Fortunately, the doubting duo know to humor the person who makes sure that the ski bags are packed every night. [Which is how, on a recent afternoon, while Seth was at a play-date, they came to walk into Talbot’s with me, wearing their best game-faces.] To our delight, a dear friend’s mom was working in the store—and she produced not just the sweater, but also a turtleneck with a pattern of little skiers all over it. “Oh, and what about the skier scarf?” she asked, proffering one from a nearby rack. Sold, sold and sold. I grinned from ear-to-ear, as my middle-schooler shook his head in anticipation of the sheer embarrassment of being seen with me, dressed in theme clothes. (Silently, I reminded myself that if I’m not embarrassing my kid, I’m doing something very, very wrong.) My husband pointed out that I had owned a similar turtleneck, back when we first met, over 25 years ago. It occurred to me that he may not have meant this in a good way. Still, nothing could dampen my glee.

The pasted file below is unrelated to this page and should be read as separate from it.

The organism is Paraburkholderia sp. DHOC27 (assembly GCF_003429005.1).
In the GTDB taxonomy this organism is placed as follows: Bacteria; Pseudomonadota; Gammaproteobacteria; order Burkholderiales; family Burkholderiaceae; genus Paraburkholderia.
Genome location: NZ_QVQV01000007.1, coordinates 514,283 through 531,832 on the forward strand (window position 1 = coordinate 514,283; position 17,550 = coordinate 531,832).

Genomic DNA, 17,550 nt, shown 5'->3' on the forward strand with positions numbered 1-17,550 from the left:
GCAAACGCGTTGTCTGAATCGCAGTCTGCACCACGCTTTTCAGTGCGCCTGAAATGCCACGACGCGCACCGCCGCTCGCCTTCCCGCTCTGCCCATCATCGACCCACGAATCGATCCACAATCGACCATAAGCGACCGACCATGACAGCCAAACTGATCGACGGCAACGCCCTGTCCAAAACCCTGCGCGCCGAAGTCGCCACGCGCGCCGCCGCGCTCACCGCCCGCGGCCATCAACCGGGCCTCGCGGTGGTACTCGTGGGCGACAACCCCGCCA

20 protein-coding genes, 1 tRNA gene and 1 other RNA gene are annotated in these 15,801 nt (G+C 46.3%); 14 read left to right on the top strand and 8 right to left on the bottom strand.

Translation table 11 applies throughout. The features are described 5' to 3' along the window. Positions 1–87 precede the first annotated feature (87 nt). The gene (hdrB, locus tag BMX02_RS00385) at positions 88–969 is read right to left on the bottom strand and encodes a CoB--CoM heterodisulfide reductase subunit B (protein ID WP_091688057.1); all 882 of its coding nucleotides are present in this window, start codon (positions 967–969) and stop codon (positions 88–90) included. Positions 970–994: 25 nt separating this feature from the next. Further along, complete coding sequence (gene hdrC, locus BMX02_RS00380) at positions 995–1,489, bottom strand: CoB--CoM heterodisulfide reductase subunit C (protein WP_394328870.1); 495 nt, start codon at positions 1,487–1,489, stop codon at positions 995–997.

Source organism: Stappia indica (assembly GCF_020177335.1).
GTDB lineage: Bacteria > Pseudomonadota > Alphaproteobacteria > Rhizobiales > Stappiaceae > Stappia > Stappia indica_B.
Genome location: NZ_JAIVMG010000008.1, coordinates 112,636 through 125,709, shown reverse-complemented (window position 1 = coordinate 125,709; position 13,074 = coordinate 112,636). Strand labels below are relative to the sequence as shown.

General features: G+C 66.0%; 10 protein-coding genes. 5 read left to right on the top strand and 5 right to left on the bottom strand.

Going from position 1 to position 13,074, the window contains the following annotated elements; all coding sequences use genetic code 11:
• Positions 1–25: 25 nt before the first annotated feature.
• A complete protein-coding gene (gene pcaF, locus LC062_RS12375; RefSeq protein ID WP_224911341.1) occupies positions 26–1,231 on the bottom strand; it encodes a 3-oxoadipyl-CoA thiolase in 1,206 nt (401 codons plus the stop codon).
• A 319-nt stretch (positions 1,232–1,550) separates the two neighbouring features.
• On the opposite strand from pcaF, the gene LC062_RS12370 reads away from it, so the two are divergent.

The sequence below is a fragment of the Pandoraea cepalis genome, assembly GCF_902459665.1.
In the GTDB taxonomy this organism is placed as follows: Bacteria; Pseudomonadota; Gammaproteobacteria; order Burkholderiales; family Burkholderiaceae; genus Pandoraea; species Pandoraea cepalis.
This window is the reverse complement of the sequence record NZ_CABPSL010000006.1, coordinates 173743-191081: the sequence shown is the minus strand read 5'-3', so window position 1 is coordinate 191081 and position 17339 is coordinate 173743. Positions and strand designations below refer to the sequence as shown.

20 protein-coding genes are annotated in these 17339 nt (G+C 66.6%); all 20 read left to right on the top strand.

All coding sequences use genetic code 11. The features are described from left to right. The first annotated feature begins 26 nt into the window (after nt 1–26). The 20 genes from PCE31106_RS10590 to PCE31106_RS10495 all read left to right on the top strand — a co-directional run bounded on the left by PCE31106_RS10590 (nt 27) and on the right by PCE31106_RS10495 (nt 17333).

Once home I admired my loot and took a great deal of joy in photographing the apparel. I sent the photos to Shari, “I will take your skier sweater, and raise you a skier turtleneck and a skier scarf. I WIN!” She immediately wrote back that she’d be returning to the store to complete her own set. This emboldened me to send boastful text messages, photos included, to a few friends who have, like Jeffrey, known me since the last time I thought that these items were at the height of fashion. I would be lying if I told you that the responses were not filled to the brim with celebrations of my awesome style.

I will be modeling this look all over town. I have paired the scarf with basic black leggings and turtleneck, and the sweater with a pair of motorcycle-style jeans in a light blue that perfectly matches the shade of the sky on the sweater. Clearly, it’s not a “technical” piece, but what fashionistas (like, ahem, myself) would call “a statement piece.” So, I’m now on the hunt for retro-styled ski clothes—you know, Fair-Isle knits, and maybe a more technical version of the cute, printed ski-turtlenecks of my childhood. I draw the line at the neon-colored one-piece ski suit—for now.

What is your skiing state of style? Tweet me  or @Deer_Valley.

Gearing up!

“Do the boots fit? Have they outgrown their skis? Will their goggles cover their foreheads, or have they outgrown those too? What about mittens? We never seem to have enough mittens.”

These are the conversations that preoccupy my family’s fall weekends. We dig through ski bags. We try on helmets. And as being the beneficiaries of some pretty sweet hand-me-down jackets and pants, we have the kids try on the pieces that seem closest to their sizes.